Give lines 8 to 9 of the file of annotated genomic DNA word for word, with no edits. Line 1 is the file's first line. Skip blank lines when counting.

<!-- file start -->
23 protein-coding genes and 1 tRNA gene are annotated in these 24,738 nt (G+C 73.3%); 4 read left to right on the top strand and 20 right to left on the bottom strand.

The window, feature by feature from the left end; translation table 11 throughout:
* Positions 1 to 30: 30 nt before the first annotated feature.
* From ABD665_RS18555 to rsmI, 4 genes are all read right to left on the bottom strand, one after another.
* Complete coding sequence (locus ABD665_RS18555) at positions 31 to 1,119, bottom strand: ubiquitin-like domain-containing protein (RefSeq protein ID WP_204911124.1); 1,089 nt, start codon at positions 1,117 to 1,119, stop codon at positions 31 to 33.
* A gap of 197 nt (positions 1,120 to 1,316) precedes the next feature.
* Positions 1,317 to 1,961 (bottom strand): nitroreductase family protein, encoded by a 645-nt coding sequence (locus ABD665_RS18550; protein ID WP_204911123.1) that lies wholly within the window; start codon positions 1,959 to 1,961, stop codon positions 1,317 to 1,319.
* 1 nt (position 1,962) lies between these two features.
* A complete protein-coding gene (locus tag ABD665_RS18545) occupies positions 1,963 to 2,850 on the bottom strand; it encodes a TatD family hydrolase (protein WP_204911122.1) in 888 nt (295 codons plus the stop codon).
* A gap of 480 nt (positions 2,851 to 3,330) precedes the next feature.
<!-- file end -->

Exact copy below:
* 1 nt (position 1,962) lies between these two features.
* A complete protein-coding gene (locus tag ABD665_RS18545) occupies positions 1,963 to 2,850 on the bottom strand; it encodes a TatD family hydrolase (protein WP_204911122.1) in 888 nt (295 codons plus the stop codon).